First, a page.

Clark Fork River

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Clark Fork
Original name given by
Lewis and Clark expedition:
Clark's Fork of the Missoula
River
Fall Clark Fork.jpg
Clark Fork, Missoula, Montana
CountryUnited States
StatesMontana, Idaho
Tributaries
 - leftBitterroot River
 - rightBlackfoot River, Flathead River, Bull River
CitiesButte, Missoula
SourceSilver Bow Creek
 - locationButte, Silver Bow County, Montana
 - elevation6,882 ft (2,098 m) [1]
 - coordinates46°4′32″N 112°27′56″W / 46.07556°N 112.46556°W / 46.07556; -112.46556 [2]
Secondary sourceWarm Springs Creek
 - locationFlint Creek Range, Granite County, Montana
 - elevation7,466 ft (2,276 m) [3]
 - coordinates46°15′39″N 113°8′12″W / 46.26083°N 113.13667°W / 46.26083; -113.13667 [4]
Source confluence
 - locationDeer Lodge County, Montana
 - elevation4,795 ft (1,462 m) [5]
 - coordinates46°11′12″N 112°46′18″W / 46.18667°N 112.77167°W / 46.18667; -112.77167 [6]
MouthLake Pend Oreille
 - locationBonner County, Idaho
 - elevation2,064 ft (629 m) [7]
 - coordinates48°11′0″N 116°16′9″W / 48.18333°N 116.26917°W / 48.18333; -116.26917 [6]
Length310 mi (499 km) [6]
Basin22,905 sq mi (59,324 km2) [8]
Dischargefor Whitehorse Rapids near Cabinet, ID
 - average21,930 cu ft/s (621 m3/s) [9]
 - max195,000 cu ft/s (5,522 m3/s)
 - min762 cu ft/s (22 m3/s)
Map of the Clark Fork, its main tributaries and downriver connection to the Columbia River via the Pend Oreille River.
 
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Coordinates: 48°11′0″N 116°16′9″W / 48.18333°N 116.26917°W / 48.18333; -116.26917
Clark Fork
Original name given by
Lewis and Clark expedition:
Clark's Fork of the Missoula
River
Fall Clark Fork.jpg
Clark Fork, Missoula, Montana
CountryUnited States
StatesMontana, Idaho
Tributaries
 - leftBitterroot River
 - rightBlackfoot River, Flathead River, Bull River
CitiesButte, Missoula
SourceSilver Bow Creek
 - locationButte, Silver Bow County, Montana
 - elevation6,882 ft (2,098 m) [1]
 - coordinates46°4′32″N 112°27′56″W / 46.07556°N 112.46556°W / 46.07556; -112.46556 [2]
Secondary sourceWarm Springs Creek
 - locationFlint Creek Range, Granite County, Montana
 - elevation7,466 ft (2,276 m) [3]
 - coordinates46°15′39″N 113°8′12″W / 46.26083°N 113.13667°W / 46.26083; -113.13667 [4]
Source confluence
 - locationDeer Lodge County, Montana
 - elevation4,795 ft (1,462 m) [5]
 - coordinates46°11′12″N 112°46′18″W / 46.18667°N 112.77167°W / 46.18667; -112.77167 [6]
MouthLake Pend Oreille
 - locationBonner County, Idaho
 - elevation2,064 ft (629 m) [7]
 - coordinates48°11′0″N 116°16′9″W / 48.18333°N 116.26917°W / 48.18333; -116.26917 [6]
Length310 mi (499 km) [6]
Basin22,905 sq mi (59,324 km2) [8]
Dischargefor Whitehorse Rapids near Cabinet, ID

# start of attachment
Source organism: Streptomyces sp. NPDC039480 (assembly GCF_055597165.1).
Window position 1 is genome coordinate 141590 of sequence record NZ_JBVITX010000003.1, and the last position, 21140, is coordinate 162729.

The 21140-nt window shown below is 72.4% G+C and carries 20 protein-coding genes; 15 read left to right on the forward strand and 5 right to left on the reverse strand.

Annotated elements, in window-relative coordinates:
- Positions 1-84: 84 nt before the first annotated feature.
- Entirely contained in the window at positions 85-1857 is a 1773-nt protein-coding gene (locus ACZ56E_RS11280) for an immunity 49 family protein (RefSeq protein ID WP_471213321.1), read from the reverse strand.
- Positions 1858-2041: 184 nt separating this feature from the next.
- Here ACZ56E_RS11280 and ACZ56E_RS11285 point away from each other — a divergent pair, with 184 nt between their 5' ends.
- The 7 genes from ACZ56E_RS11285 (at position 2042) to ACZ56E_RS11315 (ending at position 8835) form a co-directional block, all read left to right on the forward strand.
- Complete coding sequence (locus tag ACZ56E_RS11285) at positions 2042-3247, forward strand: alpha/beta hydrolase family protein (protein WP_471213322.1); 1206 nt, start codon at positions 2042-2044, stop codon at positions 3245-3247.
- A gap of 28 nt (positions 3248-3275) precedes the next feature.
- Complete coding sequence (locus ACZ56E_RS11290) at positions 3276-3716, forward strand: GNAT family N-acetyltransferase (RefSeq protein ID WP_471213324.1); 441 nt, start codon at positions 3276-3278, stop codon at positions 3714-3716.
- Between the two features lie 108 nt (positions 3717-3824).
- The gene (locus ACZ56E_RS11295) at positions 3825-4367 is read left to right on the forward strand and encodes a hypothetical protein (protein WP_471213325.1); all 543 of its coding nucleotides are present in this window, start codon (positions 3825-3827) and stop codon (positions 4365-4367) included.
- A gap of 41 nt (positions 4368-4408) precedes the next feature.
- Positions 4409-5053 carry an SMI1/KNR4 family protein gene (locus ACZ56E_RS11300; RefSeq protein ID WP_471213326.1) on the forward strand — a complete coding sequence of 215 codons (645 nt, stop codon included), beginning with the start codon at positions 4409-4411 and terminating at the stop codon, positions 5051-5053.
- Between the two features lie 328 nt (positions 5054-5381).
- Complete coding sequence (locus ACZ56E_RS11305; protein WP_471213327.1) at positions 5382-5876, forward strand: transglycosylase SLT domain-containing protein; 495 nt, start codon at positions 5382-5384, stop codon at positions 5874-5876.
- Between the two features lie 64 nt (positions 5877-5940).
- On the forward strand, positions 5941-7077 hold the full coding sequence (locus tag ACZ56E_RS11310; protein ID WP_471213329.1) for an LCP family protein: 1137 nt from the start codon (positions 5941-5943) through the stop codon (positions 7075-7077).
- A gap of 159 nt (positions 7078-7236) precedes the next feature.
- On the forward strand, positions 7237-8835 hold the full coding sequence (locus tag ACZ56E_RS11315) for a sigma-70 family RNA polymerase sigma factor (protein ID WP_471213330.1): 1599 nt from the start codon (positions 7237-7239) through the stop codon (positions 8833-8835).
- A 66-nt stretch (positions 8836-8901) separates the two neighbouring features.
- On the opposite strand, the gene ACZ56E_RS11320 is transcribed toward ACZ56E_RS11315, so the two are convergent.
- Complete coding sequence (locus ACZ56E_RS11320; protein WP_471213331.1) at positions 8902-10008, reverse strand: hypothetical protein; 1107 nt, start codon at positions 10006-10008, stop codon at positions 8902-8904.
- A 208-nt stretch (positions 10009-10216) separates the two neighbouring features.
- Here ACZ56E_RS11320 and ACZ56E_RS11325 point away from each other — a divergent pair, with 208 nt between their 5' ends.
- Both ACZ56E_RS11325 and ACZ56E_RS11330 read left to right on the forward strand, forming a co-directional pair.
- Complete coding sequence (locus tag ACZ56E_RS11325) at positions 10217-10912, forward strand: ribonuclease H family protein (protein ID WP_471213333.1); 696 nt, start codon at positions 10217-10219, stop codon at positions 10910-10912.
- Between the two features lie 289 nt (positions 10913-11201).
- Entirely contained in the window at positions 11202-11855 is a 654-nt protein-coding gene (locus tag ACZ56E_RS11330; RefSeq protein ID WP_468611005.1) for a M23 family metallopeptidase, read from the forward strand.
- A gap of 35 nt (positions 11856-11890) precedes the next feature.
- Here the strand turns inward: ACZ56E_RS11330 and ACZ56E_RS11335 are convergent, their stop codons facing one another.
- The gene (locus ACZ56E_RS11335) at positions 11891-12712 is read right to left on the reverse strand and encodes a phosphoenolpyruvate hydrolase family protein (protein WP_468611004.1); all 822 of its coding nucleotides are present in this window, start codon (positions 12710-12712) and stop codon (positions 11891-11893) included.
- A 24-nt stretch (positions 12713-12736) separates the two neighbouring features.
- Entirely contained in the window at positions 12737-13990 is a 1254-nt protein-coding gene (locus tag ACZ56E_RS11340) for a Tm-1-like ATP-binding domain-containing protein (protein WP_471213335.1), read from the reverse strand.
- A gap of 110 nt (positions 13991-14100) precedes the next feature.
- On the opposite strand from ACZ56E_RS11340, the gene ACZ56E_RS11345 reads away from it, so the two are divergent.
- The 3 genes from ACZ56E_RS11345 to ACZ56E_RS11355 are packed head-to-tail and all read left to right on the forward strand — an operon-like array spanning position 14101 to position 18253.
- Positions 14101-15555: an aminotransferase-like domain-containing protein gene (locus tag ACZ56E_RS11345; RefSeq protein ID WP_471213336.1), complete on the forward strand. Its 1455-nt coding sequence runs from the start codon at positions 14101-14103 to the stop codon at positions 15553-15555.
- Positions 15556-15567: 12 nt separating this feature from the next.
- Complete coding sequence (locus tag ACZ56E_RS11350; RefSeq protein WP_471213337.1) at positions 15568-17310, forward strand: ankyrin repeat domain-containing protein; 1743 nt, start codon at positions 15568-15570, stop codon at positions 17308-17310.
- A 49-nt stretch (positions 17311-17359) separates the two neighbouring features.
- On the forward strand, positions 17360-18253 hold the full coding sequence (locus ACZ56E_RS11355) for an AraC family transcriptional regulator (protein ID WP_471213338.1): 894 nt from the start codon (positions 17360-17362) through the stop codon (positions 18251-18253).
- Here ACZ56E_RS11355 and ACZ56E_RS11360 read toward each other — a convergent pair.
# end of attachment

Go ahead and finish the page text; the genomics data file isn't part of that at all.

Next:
- average21,930 cu ft/s (621 m3/s) [9]
 - max195,000 cu ft/s (5,522 m3/s)
 - min762 cu ft/s (22 m3/s)
Map of the Clark Fork, its main tributaries and downriver connection to the Columbia River via the Pend Oreille River.

The Clark Fork is a river in the U.S. states of Montana and Idaho, approximately 310 miles (500 km) long. The largest river by volume in Montana[citation needed], it drains an extensive region of the Rocky Mountains in western Montana and northern Idaho in the watershed of the Columbia River. The river flows northwest through a long valley at the base of the Cabinet Mountains and empties into Lake Pend Oreille in the Idaho Panhandle. The Pend Oreille River in Idaho, Washington, and British Columbia, Canada which drains the lake to the Columbia in Washington, is sometimes included as part of the Clark Fork, giving it a total length of 479 mi (771 km), with a drainage area of 25,820 sq mi (66,870 km²). In its upper 20 mi (32 km) in Montana near Butte, it is known as Silver Bow Creek. Interstate 90 follows much of the upper course of the river from Butte to northwest of Missoula. The highest point within the river's watershed is Mount Evans at 10,641-foot (3,243 m) in Deer Lodge County, Montana along the Continental Divide.[10]

The Clark Fork is a Class I river for recreational purposes in Montana from Warm Springs Creek to the Idaho border.[11]

The Clark Fork should not be confused with the Clarks Fork of the Yellowstone River, which is located in Montana and Wyoming.

Description[edit]

Clark Fork flowing through downtown Missoula (2003)

It rises as Silver Bow Creek[2] in southwestern Montana, less than 5 mi (8 km) from the continental divide near downtown Butte, from the confluence of Basin and Blacktail creeks. It flows northwest and north through a valley in the mountains, passing east of Anaconda, where it changes its name to the Clark Fork at the confluence with Warm Springs Creek, then northwest to Deer Lodge. Near Deer Lodge it receives the Little Blackfoot River. From Deer Lodge it flows generally northwest across western Montana, passing south of the Garnet Range toward Missoula. Five miles east of Missoula, the river receives the Blackfoot River.